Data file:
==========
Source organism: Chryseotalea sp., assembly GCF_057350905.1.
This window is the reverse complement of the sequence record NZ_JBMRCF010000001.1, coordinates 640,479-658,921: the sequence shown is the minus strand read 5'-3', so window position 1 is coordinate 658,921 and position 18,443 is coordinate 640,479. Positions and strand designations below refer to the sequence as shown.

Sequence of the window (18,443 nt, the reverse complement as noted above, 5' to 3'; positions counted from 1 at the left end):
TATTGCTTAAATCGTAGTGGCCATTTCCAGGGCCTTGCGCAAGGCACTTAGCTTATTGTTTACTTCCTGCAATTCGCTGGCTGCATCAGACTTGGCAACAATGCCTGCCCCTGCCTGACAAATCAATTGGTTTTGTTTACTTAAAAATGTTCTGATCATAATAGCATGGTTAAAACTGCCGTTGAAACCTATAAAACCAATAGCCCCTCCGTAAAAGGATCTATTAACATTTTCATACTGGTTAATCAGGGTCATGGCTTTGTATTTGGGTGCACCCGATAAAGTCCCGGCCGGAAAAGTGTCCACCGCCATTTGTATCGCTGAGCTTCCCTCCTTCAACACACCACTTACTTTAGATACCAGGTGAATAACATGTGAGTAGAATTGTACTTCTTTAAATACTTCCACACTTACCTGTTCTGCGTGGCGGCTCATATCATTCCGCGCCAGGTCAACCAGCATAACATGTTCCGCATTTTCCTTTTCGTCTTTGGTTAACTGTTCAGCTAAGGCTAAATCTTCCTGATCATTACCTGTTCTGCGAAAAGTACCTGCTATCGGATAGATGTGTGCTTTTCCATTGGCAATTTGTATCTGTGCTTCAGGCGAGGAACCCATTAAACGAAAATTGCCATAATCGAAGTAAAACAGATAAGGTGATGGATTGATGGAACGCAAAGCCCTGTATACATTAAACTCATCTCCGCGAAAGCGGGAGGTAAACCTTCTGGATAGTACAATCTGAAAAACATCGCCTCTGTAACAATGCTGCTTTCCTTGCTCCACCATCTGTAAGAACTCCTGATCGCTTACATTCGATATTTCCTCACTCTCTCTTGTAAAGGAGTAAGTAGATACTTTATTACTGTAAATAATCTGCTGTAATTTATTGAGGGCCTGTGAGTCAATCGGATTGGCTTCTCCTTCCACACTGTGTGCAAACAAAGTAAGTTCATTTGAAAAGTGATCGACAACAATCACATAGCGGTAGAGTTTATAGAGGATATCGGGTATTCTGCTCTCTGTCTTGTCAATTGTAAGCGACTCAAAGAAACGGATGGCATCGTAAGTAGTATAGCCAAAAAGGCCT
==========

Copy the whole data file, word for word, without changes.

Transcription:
Source organism: Chryseotalea sp., assembly GCF_057350905.1.
This window is the reverse complement of the sequence record NZ_JBMRCF010000001.1, coordinates 640,479-658,921: the sequence shown is the minus strand read 5'-3', so window position 1 is coordinate 658,921 and position 18,443 is coordinate 640,479. Positions and strand designations below refer to the sequence as shown.

Sequence of the window (18,443 nt, the reverse complement as noted above, 5' to 3'; positions counted from 1 at the left end):
TATTGCTTAAATCGTAGTGGCCATTTCCAGGGCCTTGCGCAAGGCACTTAGCTTATTGTTTACTTCCTGCAATTCGCTGGCTGCATCAGACTTGGCAACAATGCCTGCCCCTGCCTGACAAATCAATTGGTTTTGTTTACTTAAAAATGTTCTGATCATAATAGCATGGTTAAAACTGCCGTTGAAACCTATAAAACCAATAGCCCCTCCGTAAAAGGATCTATTAACATTTTCATACTGGTTAATCAGGGTCATGGCTTTGTATTTGGGTGCACCCGATAAAGTCCCGGCCGGAAAAGTGTCCACCGCCATTTGTATCGCTGAGCTTCCCTCCTTCAACACACCACTTACTTTAGATACCAGGTGAATAACATGTGAGTAGAATTGTACTTCTTTAAATACTTCCACACTTACCTGTTCTGCGTGGCGGCTCATATCATTCCGCGCCAGGTCAACCAGCATAACATGTTCCGCATTTTCCTTTTCGTCTTTGGTTAACTGTTCAGCTAAGGCTAAATCTTCCTGATCATTACCTGTTCTGCGAAAAGTACCTGCTATCGGATAGATGTGTGCTTTTCCATTGGCAATTTGTATCTGTGCTTCAGGCGAGGAACCCATTAAACGAAAATTGCCATAATCGAAGTAAAACAGATAAGGTGATGGATTGATGGAACGCAAAGCCCTGTATACATTAAACTCATCTCCGCGAAAGCGGGAGGTAAACCTTCTGGATAGTACAATCTGAAAAACATCGCCTCTGTAACAATGCTGCTTTCCTTGCTCCACCATCTGTAAGAACTCCTGATCGCTTACATTCGATATTTCCTCACTCTCTCTTGTAAAGGAGTAAGTAGATACTTTATTACTGTAAATAATCTGCTGTAATTTATTGAGGGCCTGTGAGTCAATCGGATTGGCTTCTCCTTCCACACTGTGTGCAAACAAAGTAAGTTCATTTGAAAAGTGATCGACAACAATCACATAGCGGTAGAGTTTATAGAGGATATCGGGTATTCTGCTCTCTGTCTTGTCAATTGTAAGCGACTCAAAGAAACGGATGGCATCGTAAGTAGTATAGCCAAAAAGGCCT